Posted on 24 Apr 2009
According to a new analysis released April 21 by the AAA Foundation for Traffic Safety, as many as 56 percent of deadly vehicle crashes involve one or more unsafe driving behaviors typically associated with aggressive driving. The analysis of National Highway Traffic Safety Administration data shows speeding is the most common contributing factor and is involved in nearly one in three deadly crashes.
Aggressive driving is one of America's main traffic safety worries. Last year's AAA Foundation Traffic Safety Culture Index, a nationally representative telephone survey, found nearly eight out of every 10 people surveyed rated aggressive drivers as a serious or extremely serious traffic safety problem.
However, in the same survey, many individuals reported driving in ways that could be deemed aggressive. For example, nearly half of drivers reported exceeding the speed limit by 15 mph on major highways in the past 30 days, and 15 percent even admitted exceeding the speed limit by 15 mph on neighborhood streets. This reflects the "Do as I Say Not as I Do" attitude society has toward traffic safety.
"It's easy to think that other guy is the problem - the one who runs someone off the road, tailgates, or yells obscenities," said Peter Kissinger, AAA Foundation president and CEO. "In reality, examples of driving aggressively - any of which can lead to crashes, injuries, and deaths - are all too common."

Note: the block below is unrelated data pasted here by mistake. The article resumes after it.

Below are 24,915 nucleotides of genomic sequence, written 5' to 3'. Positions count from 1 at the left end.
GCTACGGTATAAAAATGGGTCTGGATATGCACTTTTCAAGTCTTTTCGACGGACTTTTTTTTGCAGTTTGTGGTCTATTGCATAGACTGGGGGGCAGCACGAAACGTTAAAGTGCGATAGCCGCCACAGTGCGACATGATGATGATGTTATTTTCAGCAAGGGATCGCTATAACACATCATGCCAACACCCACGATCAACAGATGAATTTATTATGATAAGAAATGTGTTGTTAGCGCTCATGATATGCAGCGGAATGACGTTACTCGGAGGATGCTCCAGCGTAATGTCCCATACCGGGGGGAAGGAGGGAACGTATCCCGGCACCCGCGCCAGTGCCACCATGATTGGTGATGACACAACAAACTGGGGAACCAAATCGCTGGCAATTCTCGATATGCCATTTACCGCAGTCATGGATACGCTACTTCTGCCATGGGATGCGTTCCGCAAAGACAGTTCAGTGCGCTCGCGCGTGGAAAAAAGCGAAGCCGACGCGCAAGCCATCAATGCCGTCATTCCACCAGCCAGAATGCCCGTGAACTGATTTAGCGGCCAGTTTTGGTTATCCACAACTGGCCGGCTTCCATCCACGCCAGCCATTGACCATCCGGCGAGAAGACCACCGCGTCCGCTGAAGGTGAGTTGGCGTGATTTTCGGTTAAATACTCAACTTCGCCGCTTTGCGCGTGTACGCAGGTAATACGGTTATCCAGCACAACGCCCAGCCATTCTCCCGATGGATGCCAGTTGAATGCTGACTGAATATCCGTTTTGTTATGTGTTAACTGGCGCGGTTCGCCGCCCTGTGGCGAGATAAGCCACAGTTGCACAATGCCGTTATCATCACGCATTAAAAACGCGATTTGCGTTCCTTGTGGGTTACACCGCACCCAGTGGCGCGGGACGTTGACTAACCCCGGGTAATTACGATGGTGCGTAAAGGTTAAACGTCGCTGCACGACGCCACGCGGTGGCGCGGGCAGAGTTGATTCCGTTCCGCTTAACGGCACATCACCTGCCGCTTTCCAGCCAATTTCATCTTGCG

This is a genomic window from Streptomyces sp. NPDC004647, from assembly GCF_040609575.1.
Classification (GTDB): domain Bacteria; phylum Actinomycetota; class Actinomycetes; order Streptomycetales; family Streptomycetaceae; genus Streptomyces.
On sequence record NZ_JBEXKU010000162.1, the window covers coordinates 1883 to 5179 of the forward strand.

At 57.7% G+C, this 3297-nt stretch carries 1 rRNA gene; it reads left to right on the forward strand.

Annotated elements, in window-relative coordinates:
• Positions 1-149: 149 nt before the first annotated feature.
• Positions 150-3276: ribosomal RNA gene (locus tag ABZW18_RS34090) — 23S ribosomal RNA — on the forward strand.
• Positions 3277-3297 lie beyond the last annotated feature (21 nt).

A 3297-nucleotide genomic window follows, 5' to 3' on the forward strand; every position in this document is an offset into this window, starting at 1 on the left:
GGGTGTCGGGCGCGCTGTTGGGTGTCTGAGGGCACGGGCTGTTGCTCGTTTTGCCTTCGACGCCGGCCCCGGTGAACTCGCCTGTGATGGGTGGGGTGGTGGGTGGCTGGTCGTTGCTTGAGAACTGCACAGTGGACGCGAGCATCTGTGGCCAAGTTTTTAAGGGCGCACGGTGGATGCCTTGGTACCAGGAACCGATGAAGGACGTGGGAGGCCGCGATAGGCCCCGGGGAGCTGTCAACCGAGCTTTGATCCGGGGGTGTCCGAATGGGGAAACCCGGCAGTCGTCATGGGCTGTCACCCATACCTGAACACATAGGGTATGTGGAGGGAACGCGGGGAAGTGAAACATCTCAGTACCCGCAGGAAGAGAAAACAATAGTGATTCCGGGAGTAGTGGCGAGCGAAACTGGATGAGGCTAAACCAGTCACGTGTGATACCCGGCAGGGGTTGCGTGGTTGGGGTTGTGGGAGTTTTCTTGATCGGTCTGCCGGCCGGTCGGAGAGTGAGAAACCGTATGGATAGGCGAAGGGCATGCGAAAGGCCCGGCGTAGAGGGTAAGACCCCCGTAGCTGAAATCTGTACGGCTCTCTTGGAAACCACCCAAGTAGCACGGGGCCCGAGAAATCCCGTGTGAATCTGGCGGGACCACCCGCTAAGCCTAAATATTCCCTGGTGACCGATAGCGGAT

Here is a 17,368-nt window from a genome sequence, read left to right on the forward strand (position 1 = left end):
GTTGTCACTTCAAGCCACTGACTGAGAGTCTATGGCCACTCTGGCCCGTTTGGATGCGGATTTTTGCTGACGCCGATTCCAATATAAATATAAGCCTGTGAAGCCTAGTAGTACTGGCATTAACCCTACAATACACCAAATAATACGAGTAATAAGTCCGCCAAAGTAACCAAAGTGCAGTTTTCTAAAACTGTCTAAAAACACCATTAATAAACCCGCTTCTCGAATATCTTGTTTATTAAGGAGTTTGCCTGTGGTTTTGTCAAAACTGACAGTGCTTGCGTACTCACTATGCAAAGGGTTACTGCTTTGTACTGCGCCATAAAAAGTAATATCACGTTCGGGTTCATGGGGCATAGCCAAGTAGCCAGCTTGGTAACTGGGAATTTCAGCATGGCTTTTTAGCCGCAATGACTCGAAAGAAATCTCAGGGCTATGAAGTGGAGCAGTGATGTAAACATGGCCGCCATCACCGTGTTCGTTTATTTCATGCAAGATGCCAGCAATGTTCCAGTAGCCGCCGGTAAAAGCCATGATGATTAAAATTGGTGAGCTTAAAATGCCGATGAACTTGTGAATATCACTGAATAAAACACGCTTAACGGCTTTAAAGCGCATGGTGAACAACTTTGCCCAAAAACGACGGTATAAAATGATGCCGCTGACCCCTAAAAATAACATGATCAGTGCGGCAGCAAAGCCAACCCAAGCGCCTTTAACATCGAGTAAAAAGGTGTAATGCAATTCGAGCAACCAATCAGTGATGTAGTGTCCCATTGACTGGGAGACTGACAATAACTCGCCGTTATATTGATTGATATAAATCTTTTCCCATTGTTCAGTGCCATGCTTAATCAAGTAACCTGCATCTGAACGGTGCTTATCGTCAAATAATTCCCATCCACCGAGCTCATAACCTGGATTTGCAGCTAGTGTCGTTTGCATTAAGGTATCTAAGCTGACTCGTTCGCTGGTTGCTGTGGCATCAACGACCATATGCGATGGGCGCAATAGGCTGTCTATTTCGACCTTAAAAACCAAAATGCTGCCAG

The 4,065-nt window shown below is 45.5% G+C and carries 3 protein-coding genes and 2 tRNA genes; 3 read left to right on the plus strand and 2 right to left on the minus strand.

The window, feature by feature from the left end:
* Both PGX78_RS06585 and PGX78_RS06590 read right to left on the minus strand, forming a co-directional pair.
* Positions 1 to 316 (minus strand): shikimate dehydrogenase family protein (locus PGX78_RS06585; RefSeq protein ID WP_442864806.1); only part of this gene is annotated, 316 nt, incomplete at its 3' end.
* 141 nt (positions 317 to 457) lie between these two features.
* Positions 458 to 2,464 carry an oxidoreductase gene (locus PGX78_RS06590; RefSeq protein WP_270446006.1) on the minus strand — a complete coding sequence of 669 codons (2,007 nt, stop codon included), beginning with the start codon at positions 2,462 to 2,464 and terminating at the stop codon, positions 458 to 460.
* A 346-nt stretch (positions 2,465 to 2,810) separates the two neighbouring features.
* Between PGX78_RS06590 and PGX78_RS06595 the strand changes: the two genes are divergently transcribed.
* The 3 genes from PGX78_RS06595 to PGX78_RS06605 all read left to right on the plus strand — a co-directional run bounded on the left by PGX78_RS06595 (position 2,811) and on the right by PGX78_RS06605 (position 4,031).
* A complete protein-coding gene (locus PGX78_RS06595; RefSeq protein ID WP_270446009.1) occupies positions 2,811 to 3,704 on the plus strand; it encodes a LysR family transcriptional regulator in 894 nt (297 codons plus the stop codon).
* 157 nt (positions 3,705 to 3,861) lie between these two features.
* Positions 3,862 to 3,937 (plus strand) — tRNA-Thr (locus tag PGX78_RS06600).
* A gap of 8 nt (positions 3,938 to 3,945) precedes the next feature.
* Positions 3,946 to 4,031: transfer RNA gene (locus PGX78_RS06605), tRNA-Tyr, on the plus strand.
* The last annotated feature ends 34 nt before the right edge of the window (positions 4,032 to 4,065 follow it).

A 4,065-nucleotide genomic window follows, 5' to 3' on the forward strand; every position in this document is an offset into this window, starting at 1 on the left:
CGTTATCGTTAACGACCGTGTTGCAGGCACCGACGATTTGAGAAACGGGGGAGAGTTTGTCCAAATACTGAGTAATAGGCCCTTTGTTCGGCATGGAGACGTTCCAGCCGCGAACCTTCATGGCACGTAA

Such examples of aggressive driving include running stop signs or red lights, preventing other drivers from passing, speeding, illegal driving on the shoulder, and failing to yield. The goal in releasing these findings is to educate motorists about the scope of aggressive driving as well as encourage motorists to reevaluate their own driving behavior and, ultimately, to improve this country's traffic safety culture.
"If you find yourself driving slowly in the passing lane, tailgating, or doing other things to teach the other driver a lesson, you are also part of the problem," said Kissinger. "An aggressive driving act by one driver can trigger a disproportionate and potentially violent reaction from another driver."
To examine the prevalence of aggressive driving in fatal crashes, the NHTSA's Fatality Analysis Reporting System database was analyzed. The extent of aggressive driving in crashes was determined using the driver-related contributing factors coded in FARS. These are factors listed on police crash report forms as having contributed to the crash and include a number of different factors related to the driver's behavior and performance, condition, and circumstances. Only factors related to behavior and performance typically associated with aggressive driving were included. Driver-related contributing factors in FARS were taken as indications that crashes may have involved aggressive driving because it was impossible to ascertain driver intention from the FARS data. The frequency with which each of these factors was coded in fatal crashes was analyzed using FARS data from 2003 through 2007, a time period during which there were 192,069 fatal crashes.